Jesse Jackson’s campaign for the Democratic presidential nomination represented the culmination of the electoralist strategy which the Black middle class has been implementing for more than a decade. Many of Jackson’s leading supporters are advisors, such as Richard Hatcher of Gary and Harold Washington of Chicago, are reform-minded, left-talking Black mayors. Indeed, Washington’s dramatic campaign for mayor Chicago in 1983 was the immediate predecessor, and in many ways the model, for Jackson’s own effort. (…)
Jackson’s Campaign
That Jesse Jackson was, intentionally and explicitly, carrying out the electoral strategy of the Black middle class and Black politicians to enhance their influence within the Democratic Party in particular and American society in general was made clear again and again throughout the campaign by his supporters and opponents alike. Jackson’s overriding goal was to get millions of unregistered Blacks signed up for the Democratic Party. With this newly-created electoral base, Jackson hoped use the primaries to amass the power to leverage the Democratic Party: Jackson and the Black politicians would deliver a much increased Black vote to the Democrats, if the latter would, in return, grant the Black politicos a greater role within the party and, more generally, make certain programmatic concessions. This is precisely the same strategy organized labor has followed for the past forty years, with progressively diminishing returns.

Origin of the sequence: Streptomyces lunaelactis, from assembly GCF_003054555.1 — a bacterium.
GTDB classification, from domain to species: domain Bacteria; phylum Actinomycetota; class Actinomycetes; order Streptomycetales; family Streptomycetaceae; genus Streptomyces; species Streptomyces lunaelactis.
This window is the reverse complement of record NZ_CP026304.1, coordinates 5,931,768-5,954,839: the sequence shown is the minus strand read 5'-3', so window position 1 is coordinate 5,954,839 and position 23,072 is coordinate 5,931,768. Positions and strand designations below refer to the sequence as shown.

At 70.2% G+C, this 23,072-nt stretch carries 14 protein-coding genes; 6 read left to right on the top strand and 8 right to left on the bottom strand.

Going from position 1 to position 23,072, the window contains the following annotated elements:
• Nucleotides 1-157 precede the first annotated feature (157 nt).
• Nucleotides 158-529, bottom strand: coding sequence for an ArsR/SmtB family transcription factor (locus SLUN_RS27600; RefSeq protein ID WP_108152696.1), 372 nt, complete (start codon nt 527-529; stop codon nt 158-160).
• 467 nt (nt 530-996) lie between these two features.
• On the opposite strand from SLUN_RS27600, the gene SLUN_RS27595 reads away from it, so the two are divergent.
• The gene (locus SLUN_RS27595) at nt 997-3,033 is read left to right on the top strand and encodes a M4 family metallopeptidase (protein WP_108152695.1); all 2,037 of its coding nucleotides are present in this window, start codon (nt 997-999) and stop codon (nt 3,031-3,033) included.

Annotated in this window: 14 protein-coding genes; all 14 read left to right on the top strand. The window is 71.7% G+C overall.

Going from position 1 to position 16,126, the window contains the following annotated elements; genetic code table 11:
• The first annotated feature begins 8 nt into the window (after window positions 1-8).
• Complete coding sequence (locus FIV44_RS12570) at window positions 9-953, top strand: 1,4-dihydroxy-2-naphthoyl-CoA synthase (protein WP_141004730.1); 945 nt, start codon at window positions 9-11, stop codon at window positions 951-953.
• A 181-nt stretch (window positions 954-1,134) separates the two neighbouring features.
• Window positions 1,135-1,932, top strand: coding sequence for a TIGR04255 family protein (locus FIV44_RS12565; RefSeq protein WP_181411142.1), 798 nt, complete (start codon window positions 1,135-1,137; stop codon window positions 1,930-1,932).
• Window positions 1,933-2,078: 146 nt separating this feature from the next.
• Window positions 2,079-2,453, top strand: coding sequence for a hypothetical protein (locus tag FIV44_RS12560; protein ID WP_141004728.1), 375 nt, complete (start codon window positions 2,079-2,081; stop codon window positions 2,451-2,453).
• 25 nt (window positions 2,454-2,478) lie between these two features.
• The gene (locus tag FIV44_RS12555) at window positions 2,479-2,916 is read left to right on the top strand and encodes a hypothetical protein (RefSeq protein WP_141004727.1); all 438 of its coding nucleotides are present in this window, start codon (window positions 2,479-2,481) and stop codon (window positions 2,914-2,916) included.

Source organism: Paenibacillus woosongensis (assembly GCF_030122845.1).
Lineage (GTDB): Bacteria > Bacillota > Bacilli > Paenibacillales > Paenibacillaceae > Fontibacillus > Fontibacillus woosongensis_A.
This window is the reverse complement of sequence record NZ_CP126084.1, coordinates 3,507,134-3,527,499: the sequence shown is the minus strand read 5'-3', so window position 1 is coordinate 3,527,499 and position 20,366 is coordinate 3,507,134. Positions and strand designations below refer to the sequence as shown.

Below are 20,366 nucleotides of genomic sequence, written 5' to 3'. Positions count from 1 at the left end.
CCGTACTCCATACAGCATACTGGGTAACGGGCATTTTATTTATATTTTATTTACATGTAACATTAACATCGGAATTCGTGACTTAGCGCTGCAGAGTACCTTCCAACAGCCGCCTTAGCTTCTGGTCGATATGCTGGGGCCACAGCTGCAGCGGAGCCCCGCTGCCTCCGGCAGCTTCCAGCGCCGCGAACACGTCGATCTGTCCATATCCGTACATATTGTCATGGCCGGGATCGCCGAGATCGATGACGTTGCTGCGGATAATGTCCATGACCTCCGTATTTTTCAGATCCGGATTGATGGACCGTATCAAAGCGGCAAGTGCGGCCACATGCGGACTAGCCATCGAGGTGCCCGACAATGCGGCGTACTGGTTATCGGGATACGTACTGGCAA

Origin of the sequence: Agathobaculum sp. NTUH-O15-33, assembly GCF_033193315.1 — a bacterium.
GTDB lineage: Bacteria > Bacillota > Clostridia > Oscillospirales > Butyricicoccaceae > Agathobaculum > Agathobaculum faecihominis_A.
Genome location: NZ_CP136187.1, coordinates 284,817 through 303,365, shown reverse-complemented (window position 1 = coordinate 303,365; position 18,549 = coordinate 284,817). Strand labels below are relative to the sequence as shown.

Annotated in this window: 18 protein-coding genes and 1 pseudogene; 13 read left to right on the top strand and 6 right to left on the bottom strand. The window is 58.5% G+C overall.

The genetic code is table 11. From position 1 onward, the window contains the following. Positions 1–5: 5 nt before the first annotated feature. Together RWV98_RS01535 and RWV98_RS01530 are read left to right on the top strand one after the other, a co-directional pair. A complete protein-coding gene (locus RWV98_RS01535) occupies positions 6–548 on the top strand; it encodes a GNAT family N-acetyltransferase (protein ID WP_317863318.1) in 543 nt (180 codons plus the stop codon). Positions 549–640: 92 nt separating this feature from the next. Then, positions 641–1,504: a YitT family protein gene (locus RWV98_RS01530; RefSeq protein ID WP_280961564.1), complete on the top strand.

As should have been obvious to those who hoped the Jackson campaign would constitute an on-going mass movement for social reform, Jackson’s strategy did not require building mass struggles or even constructing much of an electoral organization. The be-all and end-all was to get Blacks registered and voting in the primaries for Jackson. No one should have been surprised therefore, to find that Jackson’s organization, to the extent  it existed, was entirely top down. It was headed by elite figures long influential in business and Black politics, who saw their goal as accomplishing certain clear-cut electoral tasks. There was no need to get feedback and input, let alone to encourage mass self-activity required for actual social struggles. Jackson did, of course, hold massive demonstrations and marches, and made hundreds of speeches in local community churches. He is a magnetic personality, and generated an enormous amount of enthusiasm. But despite the rhetorical verve, he did practically nothing to strengthen the existing grassroots organizations in the community, but, on the contrary, subordinated the already constituted organizations and their resources to the electoral effort.